How arsenic cures leukemia
For the first time, Sanford-Burnham researchers have shown how the reversible interactions of the small protein SUMO work to facilitate treatment of acute promyelocytic leukemia (APL). The study, published recently in the journal Science Signaling, explains how the on-off associations of SUMO are required to destroy the APL causing oncoprotein and pave the way for an arsenic-based cure.
“Prior to this study, we knew that SUMO proteins were required for arsenic to work in APL,” said Guy Salvesen, Ph.D., senior author of the paper and professor in the Cell Death and Survival Networks Program at Sanford-Burnham. “Now, we have shown that SUMO needs to conjugate and deconjugate to the promyelocytic leukemia oncoprotein (PML) in a very coordinated manner to promote its destruction.”
The study used a combination of mutational and proteomic analysis techniques to show that the SUMO deconjugating enzyme called sentrin-specific protease 1 (SENP1) is critically necessary to drive ubiquitylation of PML. Ubiquitylation is a process whereby ubiquitin is conjugated to a protein, targeting it for destruction by intracellular enzymes.
Arsenic, a very potent therapeutic agent in APL, alters the SUMO conjugation/deconjugation balance. The imbalance promotes PML cross-linking, and this leads to ubiquitylation of the PML moiety. These moieties form nuclear bodies where the PML oncoprotein is degraded. The elimination of the PML oncoprotein leads to an effective cure for APL.
“This study provides insights into how the SUMO system selectively uses its variants, SUMO1 and SUMO2, and the crucial role of SENPs, to define the specificity of SUMO signaling,” said Domenico Fasci, Ph.D., lead author of the paper and a postdoctoral fellow in Salvesen’s lab. “Our research highlights how modifying the balance of SUMO protein modifications can alter cell pathways, including cell growth. For this reason, scientists should continue to look more closely at targeting the SUMO pathways as a target for cancer therapy, and other relevant diseases.”
SUMO Proteins SUMO proteins, also known as small ubiquitin-related modifier proteins, covalently attach to other proteins in cells to modify their function or movements within a cell. Mammalian cells express three SUMO variants, SUMO1, SUMO2 and SUMO3. “Sumoylation” is a reversible post-translational modification that has been implicated in many aspects of cell physiology, including chromatin organization, transcription, DNA repair, macromolecular assembly, protein trafficking, and signal transduction.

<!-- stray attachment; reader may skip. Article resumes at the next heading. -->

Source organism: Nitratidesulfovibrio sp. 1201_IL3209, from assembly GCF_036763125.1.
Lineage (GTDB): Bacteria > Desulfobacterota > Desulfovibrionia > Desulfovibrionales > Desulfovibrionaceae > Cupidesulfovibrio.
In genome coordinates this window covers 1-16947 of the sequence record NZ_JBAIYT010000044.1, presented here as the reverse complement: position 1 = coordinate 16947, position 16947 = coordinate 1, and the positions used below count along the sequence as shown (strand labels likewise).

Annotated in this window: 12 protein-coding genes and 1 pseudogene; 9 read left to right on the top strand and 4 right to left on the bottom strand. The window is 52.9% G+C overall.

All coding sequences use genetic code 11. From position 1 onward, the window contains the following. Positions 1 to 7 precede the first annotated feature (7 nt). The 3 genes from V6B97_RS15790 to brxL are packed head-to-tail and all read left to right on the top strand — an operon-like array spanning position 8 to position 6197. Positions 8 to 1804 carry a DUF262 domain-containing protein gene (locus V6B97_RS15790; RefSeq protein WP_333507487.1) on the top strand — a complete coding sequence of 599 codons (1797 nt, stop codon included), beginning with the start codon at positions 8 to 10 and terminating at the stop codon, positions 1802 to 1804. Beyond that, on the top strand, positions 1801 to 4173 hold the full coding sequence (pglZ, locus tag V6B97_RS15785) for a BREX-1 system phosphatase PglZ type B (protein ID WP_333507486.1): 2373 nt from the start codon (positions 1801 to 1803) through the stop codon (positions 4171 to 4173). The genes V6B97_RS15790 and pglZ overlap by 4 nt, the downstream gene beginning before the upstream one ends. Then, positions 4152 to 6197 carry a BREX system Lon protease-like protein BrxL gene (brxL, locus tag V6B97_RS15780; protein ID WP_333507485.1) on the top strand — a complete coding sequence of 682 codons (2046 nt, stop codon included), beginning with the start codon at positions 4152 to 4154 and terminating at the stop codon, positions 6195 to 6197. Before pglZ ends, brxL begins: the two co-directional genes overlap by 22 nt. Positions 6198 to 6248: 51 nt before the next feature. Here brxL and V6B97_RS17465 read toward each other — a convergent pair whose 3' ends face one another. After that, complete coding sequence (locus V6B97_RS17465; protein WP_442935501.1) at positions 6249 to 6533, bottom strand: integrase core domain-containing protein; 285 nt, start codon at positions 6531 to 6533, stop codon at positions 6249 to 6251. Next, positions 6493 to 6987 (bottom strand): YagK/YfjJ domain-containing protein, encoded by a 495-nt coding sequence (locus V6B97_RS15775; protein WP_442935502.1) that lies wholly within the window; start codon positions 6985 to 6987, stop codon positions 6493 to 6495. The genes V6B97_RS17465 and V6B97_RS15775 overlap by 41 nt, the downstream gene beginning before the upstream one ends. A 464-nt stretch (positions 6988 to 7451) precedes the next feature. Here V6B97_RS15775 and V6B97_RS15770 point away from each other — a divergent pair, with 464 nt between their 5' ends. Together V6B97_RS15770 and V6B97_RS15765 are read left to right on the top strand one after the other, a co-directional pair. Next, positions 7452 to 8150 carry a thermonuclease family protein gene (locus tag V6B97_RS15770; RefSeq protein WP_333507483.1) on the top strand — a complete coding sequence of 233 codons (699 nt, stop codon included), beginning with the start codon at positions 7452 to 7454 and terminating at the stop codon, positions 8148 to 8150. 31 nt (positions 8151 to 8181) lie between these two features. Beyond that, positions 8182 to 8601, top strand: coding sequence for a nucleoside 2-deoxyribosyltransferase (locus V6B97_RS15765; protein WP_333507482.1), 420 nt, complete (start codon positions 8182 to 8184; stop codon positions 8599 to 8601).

Acute promyelocytic leukemia APL is a unique malignancy of the bone marrow in which there is a deficiency of mature blood cells in the myeloid line and an excess of immature cells called promyelocytes. APL is caused by a chromosomal translocation between chromosomes 15 and 17 that produces an oncogenic fusion protein that combines the retinoic acid receptor-alpha (RAR-alpha) with the promyelocytic leukemia protein (PML). Normally, PML functions as a tumor suppressor, but in its hybrid form with RAR-alpha, it halts the maturation of myeloid cells and leads to increased proliferation of promyelocytes.
Arsenic: How it works Arsenic, a toxic compound with a reputation as poison frequently used for murder, has been used successfully in the form of arsenic trioxide (ATO) to treat patients with APL. When used as a part of a chemotherapeutic regimen, arsenic trioxide has improved the overall survival of patients. In cancer treatment, arsenic works differently than what happens during poisoning, which occurs when higher levels of the compound choke off a cell’s energy production system.
Listen to the podcast:
This study was performed in collaboration with Genentech Research and Early Development, South San Francisco, Calif.